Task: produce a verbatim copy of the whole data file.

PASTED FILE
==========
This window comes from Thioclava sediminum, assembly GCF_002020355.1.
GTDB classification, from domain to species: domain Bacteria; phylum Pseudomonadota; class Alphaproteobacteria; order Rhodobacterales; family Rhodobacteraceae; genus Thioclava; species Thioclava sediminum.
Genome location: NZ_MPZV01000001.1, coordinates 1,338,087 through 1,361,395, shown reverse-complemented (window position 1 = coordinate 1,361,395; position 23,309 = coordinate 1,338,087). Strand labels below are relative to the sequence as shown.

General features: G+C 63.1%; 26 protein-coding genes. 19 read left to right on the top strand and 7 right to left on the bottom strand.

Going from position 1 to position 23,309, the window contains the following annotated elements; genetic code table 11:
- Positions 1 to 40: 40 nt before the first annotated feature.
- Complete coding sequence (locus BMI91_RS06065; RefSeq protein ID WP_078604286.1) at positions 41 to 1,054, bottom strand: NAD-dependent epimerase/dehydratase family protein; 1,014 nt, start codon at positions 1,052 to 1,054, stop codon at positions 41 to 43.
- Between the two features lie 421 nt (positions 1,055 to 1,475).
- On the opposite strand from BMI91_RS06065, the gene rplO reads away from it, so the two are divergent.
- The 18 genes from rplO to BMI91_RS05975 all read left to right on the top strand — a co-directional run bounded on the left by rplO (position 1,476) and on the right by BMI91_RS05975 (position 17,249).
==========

This window comes from Thioclava sediminum, assembly GCF_002020355.1.
GTDB classification, from domain to species: domain Bacteria; phylum Pseudomonadota; class Alphaproteobacteria; order Rhodobacterales; family Rhodobacteraceae; genus Thioclava; species Thioclava sediminum.
Genome location: NZ_MPZV01000001.1, coordinates 1,338,087 through 1,361,395, shown reverse-complemented (window position 1 = coordinate 1,361,395; position 23,309 = coordinate 1,338,087). Strand labels below are relative to the sequence as shown.

General features: G+C 63.1%; 26 protein-coding genes. 19 read left to right on the top strand and 7 right to left on the bottom strand.

Going from position 1 to position 23,309, the window contains the following annotated elements; genetic code table 11:
- Positions 1 to 40: 40 nt before the first annotated feature.
- Complete coding sequence (locus BMI91_RS06065; RefSeq protein ID WP_078604286.1) at positions 41 to 1,054, bottom strand: NAD-dependent epimerase/dehydratase family protein; 1,014 nt, start codon at positions 1,052 to 1,054, stop codon at positions 41 to 43.
- Between the two features lie 421 nt (positions 1,055 to 1,475).
- On the opposite strand from BMI91_RS06065, the gene rplO reads away from it, so the two are divergent.
- The 18 genes from rplO to BMI91_RS05975 all read left to right on the top strand — a co-directional run bounded on the left by rplO (position 1,476) and on the right by BMI91_RS05975 (position 17,249).